The Journey to Publication · Writing

Happy 2012! : Goal-Setting and Reflection

So, are you a goal-setter, a year-in-review junkie, or a bit of both?

By: Adam Berman, source: acobox.com

I’m usually a bit of both, but this year I’m not quite sure what I want my goals to be, probably because I’m being pretty hard on myself for not achieving all of the things I wanted to in 2011. I mean, I guess I did accomplish some things (had my first child; ensured that I, the child, and myself survived the first year; completed a terrible rough draft of a new WIP). And, as I received another rejection letter today, I also noted that last year I sent out 20 queries, which didn’t sound all that good when I’d promised myself to send out way more. However, it was far better than 8 in 2010 (which is downright shameful to me).

Okay, enough of my moaning. It’s a new year. A blank slate. Or in writing and creation terms, it’s a blank page and canvas. Time to either revise rough work from last year, or possibly start on something completely new and different. The whole year stands before us, and while we often face the end of the year desperately trying to finish up things, January is a time for new beginnings. Perhaps this is part of why I know that I’m at my most productive in the early months of the year. And part of the secret, I believe, is allowing myself the freedom to play.

Indeed, I know I’m mentioned before how important play is in the creative process, and indeed, in our lives from infancy to death (Here’s the link the past article here.) The problem, of course, is we become fixated on other things and seem to forget that play is not only fun, it increases productivity and output – a far cry from diminishing these things.

I’m considering playing with my creativity in a few ways, which I’ll share since who knows, maybe they’ll work for you too.

1 – Consider all the possibilities. Nothing is off limits. For me, I’m trying to decide what to start work on, what will get the benefit of this new year’s energy; an existing work? Sure, I could probably finish it, and it would be decent, undoubtedly. But with the revision notes and plans I have, I can probably plug away at that later. So what about something new? Something wild and different? What if it leads me down different pathes for the whole year? What if doing something I don’t usually do – like consider writing a smash-up kind of piece – might be the direction that helps my writing evolve in a new way?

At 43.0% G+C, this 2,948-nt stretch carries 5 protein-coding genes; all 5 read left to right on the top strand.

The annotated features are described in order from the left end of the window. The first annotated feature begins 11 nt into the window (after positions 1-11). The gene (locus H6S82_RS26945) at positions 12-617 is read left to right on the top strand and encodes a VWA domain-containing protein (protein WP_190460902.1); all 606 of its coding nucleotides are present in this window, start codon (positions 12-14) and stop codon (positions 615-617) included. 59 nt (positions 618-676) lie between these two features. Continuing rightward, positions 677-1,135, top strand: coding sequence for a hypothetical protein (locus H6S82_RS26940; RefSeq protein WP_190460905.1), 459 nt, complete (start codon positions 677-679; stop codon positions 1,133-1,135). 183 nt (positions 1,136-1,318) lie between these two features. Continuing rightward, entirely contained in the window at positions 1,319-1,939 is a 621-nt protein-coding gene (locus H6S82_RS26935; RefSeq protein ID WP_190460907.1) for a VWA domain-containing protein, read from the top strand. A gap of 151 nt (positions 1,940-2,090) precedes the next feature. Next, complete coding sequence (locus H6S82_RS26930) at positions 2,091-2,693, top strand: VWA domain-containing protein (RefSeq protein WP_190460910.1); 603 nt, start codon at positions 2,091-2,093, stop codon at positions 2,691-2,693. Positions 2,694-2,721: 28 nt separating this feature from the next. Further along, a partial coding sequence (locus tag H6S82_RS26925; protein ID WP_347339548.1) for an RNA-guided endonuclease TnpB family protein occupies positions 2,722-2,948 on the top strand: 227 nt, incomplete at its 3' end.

2 – Let  loose, float, and go where the current takes you.  I know, sounds a bit wishy-washy, but I think of it like brainstorming. When you’re brainstorming an idea, you can’t restrict yourself, all inner editors have sealed lips, and everything is included, no matter how ridiculous or useless it may be. Because the thing is, if you say “no, that’s too ridiculous to write down, to consider,” you’ve closed yourself off to that possibility – and perhaps five or twenty more that are now too scared to rear their little heads. Instead, open yourself and your mind, follow the flow of energy. Do I really want to have aliens land smack down in the middle of a Regency ball (since this happens to be a stray thought in my head right now)? No, probably not, but I’ll write it down. And wait … what if someone FELT like an alien, or actually was an alien, but just not the space kind … See where the thoughts can lead? And they can’t go anywhere if you tamp them down in the first place.

3 – Be open to possibilities, and let your imagination soar, or My old friend ‘What if?’  I’ve been reading a lot about raising children, and they explain that toddlers around three-years-old or so believe anything is possible and have a hard time distinguishing between what’s real and what’s imaginary. So if they hear something like their father saying the boss just exploded today, they’re probably thinking it sounded messy, with a literal understanding of explosion. As writers, we need to remind ourselves to do the same, and to create worlds that help readers momentarily recapture the imaginary, to believe in the world we create. And sometimes we can do that by thinking about all the possibilities. What if the boss really did explode? What if unicorns really did exist?

4 – Work hard, work fast. I know, seems a little counter-intuitive to the playing, but the thing is, new year’s energy, just like the resolution to lose weight at the gym, can burn away quite quickly, which means we have to use as much of it as we have and stretch it as far as we can. Working with this kind of energy might last longer some years, shorter others, or might help snowball to carry you all the way through to the next year, but whatever the case, use it while you have it. When you’re working with this kind of new years energy, excitement, the hope and wonder of a new year, a blank slate, even a day may be wasting too much.

Best of luck, happy 2012, and thanks for reading.

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